From the creator of the first telephone, Alexander Graham Bell, to one of the inventors of the television, John Logie Baird and Alan MacMasters — the inventor of the first electric bread toaster — Scotland has a rich history of famous names who have created items which have become commonplace in our homes.
The scene in Scotland continues to be bright, especially where interior design is concerned, as Glasgow fitted kitchen specialists DM Design has discovered when taking a look at Scottish designers to keep an eye on:
Mairi HelenaBased in Edinburgh, Mairi Helena is a designer of high-end luxury home accessories which take inspiration from a photographic portfolio of Scotland and catching the eye for their abstract surface pattern designs and unique fine art feel.
Speaking about her work, Mairi said: “With both my parents being textile designers, I was brought up with an appreciation of design. Previously with the vibrant, earthy colours of the Scottish Borders landscape where I grew up, then seaward by the rustic, weathered, coastal fringe of Fife and now the bustling, pulsating Edinburgh sensations, I love fusing textiles, textures and photography to create fashionable prints.”
Angus RossAn award-winning designer based in the Scottish Highlands burgh of Aberfeldy, Angus Ross has a main aim to create items which celebrate the traditional craft skills that are involved in fine furniture making.
Arguably the designer’s most iconic product to date is the Unstable Stool, which sees a single length of ash or oak steamed and bent round a former in order to create a rocker that is incredibly strong and effective in its execution.
Jennifer GrayA graduate from The Glasgow School of Art and Royal College of Art and now based in Edinburgh, Jennifer Gray uses traditional hand-carving methods and enhances them by looking into emerging digital technologies to create a collection of standout jewellery pieces and objects perfect for the home. For the latter, Jennifer’s already vast portfolio includes classical tessellating wall tiles, an ‘All Things Nice’ sugar and spice container inspired by Neoclassical design collections, and crown egg cups which were created using spun and cast silver and feature gold plating.
Commenting on how she approaches her work, Jennifer explained: “I am interested in identifying then reinterpreting place, time and individual personalities. Re-told stories juxtapose historical and modern themes from an alternative perspective through objects, jewellery and the way these works are experienced by others.”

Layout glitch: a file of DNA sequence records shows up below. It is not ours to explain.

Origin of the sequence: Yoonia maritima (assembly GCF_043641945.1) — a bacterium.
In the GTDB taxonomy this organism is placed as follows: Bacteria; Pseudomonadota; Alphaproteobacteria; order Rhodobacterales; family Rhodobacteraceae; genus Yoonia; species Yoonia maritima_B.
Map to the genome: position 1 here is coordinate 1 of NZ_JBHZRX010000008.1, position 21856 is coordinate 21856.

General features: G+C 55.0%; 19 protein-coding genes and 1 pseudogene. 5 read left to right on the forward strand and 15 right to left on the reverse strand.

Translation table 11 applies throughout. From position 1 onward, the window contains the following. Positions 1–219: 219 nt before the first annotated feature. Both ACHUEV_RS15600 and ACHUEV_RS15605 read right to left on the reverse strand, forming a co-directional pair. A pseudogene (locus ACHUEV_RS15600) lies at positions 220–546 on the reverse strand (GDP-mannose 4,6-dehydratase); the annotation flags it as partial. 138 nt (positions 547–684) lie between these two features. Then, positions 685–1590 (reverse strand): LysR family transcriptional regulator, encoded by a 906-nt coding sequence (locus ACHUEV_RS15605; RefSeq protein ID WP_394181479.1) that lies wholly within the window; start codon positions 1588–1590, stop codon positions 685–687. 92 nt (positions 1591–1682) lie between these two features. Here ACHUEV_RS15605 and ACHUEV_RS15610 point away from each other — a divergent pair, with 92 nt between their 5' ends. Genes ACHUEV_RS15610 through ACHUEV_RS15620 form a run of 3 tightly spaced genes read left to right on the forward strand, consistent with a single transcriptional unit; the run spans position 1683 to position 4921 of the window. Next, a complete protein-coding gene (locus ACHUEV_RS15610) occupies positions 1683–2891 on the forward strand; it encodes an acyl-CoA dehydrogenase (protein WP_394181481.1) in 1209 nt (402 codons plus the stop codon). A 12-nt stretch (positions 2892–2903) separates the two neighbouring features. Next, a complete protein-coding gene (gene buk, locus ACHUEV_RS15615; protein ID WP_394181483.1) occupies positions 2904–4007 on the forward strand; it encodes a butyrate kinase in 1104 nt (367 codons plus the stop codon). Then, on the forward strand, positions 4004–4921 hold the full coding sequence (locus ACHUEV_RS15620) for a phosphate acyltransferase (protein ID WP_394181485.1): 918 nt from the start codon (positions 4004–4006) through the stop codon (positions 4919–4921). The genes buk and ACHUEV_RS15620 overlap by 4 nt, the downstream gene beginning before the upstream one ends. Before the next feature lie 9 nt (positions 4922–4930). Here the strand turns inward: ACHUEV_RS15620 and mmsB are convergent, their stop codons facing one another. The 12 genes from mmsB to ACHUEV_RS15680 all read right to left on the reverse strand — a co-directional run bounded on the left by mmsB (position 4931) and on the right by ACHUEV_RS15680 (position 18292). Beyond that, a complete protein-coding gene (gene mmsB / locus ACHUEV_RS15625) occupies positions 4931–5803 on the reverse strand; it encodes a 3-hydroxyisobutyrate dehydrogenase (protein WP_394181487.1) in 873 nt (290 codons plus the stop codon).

Johanna BasfordAn illustrator and ink evangelist who grew up on a fish farm in rural Aberdeenshire, Johanna Basford is a graduate of Dundee’s Duncan of Jordanstone College of Art and Design — where she studied Textile Design. Following a period interning after graduating, Johanna took the jump to set up her own studio where she hand-printed wallpaper and small selections of home accessories. Today, her illustrations can be seen on everything from beer labels and tattoos to colouring books and, of course, wallpaper.
Wherever you see Johanna’s work, you can be assured that they have been created using the power of the pen and the pencil. The illustrator and ink evangelist explains: “For me, computer generated artwork lacks the warmth and charm of something hand drawn, so I create all my artwork by hand; drawing first in pencil, then redrawing in ink. I love intricate details and try to craft images that invite you to pause and examine the artwork a little closer. Hidden within the flora and fauna are rogue butterflies, half hidden hedgehogs and even the odd little owl!”
Eliza KesumaThough born and raised in Jakarta, Eliza Kesuma has lived and worked in Scotland for over a decade and is now the creative engine behind Moody Monday — a screenprinting studio that’s found within Edinburgh’s St Margaret’s House that specialise in bespoke prints for wall coverings, fabric and interior accessories. Eliza gained knowledge and experience in the interior design world when she studied for a Textiles & Design degree at the Heriot Watt School of Textiles and Design, before working at a number of UK studios before setting up Moody Monday in 2011.
The appeal of the prints created at Moody Monday is summed up on the company’s about page, where it is stated: “Noticing a niche in the interiors market for distinctive designs that challenged traditional creative concepts, Eliza began developing a signature style that was innovative, stylish and luxurious. By embracing individuality, she strives to subvert people’s expectations of interior design with her highly original and provocative collections.”
Silvia Perez & Rose BlackWhen Silvia Perez and Rose Black met during their studies of Furniture Restoration at the City of Glasgow College, it would be the beginning of a friendship that has expanded to the point where they have set up a small upholstery business 10kH Ten Thousand Hours. The company, which is based in Glasgow, has allowed both Silvia and Rose to learn new skills and be creative while they give furniture a second chance through upholstery procedures.
In their personal statement on Craft Scotland, the pair stated: “We are committed to sourcing and using unique and beautiful textiles, exploring mixtures of textures and colours and maintaining a high quality, hand crafted service.”
Looking for further design inspiration for your home? There’s plenty of expert advice and guidance to be found on both of DM Design’s kitchen design and bathroom design pages.